The transport of carbon dioxide (CO2) stored at a depth of roughly 50 to 150 km in the Earth’s lithospheric mantle underneath the Hyblean Plateau in the south of Italy is accountable for the extremely large CO2 emission of Mount Etna.
This was revealed by a study carried out by an international group of geologists, including scientists from the Universities of Florence (Italy) and Cologne (Germany), and from the Istituto di Geologia Ambientale e Geoingegneria of the Italian National Research Council (CNR).
To arrive at this conclusion, the researchers determined the ratios of a specific set of elements in the magmas produced by the volcanoes using advanced, high-precision measurement approaches. The results have been reported in the journal Geology.
Over the geological times, differences in atmospheric CO2 relied mostly on volcanic emissions, which are hard to estimate as they are not directly linked to the volume of the magmas discharged.
Indeed, some volcanoes exhibit extremely large emissions of CO2 in comparison to the quantity that can be dissolved in their magmas. Etna is possibly the most prominent example, contributing to 10% (9,000 tons/day) of the current global volcanic CO2 emission. That is three times more CO2 than a volcano such as Kilauea (Hawaii) discharges, which erupts four times more magma.
The researchers analyzed magmas from four volcanoes in the region (Etna, Stromboli, Vulture and Pantelleria), using the two rare elements tantalum (Ta) and niobium (Nb) as tracers. Ratios of Nb/Ta are highly constant in many rocks and are only altered by a few geological processes — such as the penetration of carbonate-rich melts in Earth’s mantle.
The research showed that magmas from Mount Etna and Mount Vulture are defined by very high Nb/Ta ratios, higher than all other active intraplate volcanoes. This means that the magma compositions attest to the existence of lithospheric mantle domains underneath the south of Italy that are highly enriched in carbon. This carbon is ‘tapped’ when the magmas melt.
The process is directly linked to the region’s intricate geodynamic setting: The carbon-rich lithospheric mantle domains are situated underneath the Hyblean Plateau in southern Sicily. These domains are shifted toward the region underneath Etna during tectonic activity, specifically the rollback of the Ionian subduction plate. A symmetric system is probably taking place on the other side of the Ionian plate, below Mount Vulture.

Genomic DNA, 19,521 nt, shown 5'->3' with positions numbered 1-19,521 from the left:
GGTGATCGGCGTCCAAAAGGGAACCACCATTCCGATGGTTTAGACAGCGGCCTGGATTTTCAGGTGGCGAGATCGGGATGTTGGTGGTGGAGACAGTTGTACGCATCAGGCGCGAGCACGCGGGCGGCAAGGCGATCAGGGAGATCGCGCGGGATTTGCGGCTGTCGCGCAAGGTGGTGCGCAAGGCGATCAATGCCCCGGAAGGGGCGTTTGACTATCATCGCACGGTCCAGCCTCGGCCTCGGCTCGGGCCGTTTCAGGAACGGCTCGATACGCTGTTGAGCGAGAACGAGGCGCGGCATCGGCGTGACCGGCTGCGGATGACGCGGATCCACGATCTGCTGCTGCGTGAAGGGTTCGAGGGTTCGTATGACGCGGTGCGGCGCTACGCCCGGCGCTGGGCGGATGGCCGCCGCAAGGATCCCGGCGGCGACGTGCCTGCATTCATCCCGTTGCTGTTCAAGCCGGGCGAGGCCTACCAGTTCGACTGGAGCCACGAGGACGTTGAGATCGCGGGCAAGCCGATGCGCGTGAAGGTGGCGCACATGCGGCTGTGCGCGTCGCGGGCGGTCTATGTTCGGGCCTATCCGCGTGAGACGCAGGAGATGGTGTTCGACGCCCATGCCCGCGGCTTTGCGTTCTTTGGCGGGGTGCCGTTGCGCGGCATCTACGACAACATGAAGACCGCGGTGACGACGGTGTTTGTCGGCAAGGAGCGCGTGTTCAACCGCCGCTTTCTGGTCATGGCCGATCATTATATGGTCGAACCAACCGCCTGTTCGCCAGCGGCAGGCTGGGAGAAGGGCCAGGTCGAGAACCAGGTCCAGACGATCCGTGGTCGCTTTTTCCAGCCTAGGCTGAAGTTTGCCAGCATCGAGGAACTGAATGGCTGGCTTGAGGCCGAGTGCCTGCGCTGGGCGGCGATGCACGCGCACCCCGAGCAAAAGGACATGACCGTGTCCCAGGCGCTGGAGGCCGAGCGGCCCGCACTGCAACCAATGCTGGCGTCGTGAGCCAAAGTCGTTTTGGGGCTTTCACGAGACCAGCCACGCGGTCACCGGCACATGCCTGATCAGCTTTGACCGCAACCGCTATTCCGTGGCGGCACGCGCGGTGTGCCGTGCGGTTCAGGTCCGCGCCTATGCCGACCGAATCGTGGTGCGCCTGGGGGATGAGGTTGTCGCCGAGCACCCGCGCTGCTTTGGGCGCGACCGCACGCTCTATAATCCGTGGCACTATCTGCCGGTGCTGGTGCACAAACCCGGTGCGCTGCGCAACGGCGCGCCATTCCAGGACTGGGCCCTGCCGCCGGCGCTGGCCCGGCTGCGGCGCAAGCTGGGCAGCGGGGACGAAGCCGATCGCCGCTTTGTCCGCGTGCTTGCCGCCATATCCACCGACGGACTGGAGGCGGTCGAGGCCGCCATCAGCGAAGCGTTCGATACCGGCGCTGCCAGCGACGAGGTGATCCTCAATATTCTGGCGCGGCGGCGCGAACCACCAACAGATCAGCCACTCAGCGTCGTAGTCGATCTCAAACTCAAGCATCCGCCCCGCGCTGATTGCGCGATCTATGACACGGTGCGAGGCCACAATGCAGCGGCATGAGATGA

The data also allow us to infer the contribution of such carbon-rich domains to the Earth’s atmosphere in the past, suggesting that the CO2 emissions of Mount Etna during its ancient activity might have been even higher than at present.
Dr. Carsten Münker, Professor, Institute of Geology and Mineralogy, University of Cologne
Dr. Carsten and his team were the authorities for the high precision measurements including the two significant elements Nb and Ta.
Similar carbon-rich domains might be hidden beneath other volcanoes worldwide, hence contributing to their CO2 emissions. The innovative trace element approach used in this study represents a promising way to better estimate the contribution of carbon-enriched lithosphere to overall volcanic CO2 emissions, both at present and in the past, which may have played a key role in changing the climate of our planet.
Dr. Alessandro Bragagni, Study Lead author, University of Florence
Dr. Alessandro Bragagni is a postdoc from the University of Cologne.
Bragagni, A., et al. (2022) A carbon-rich lithospheric mantle as a source for the large CO2 emissions of Etna volcano (Italy). Geology. doi.org/10.1130/G49510.1.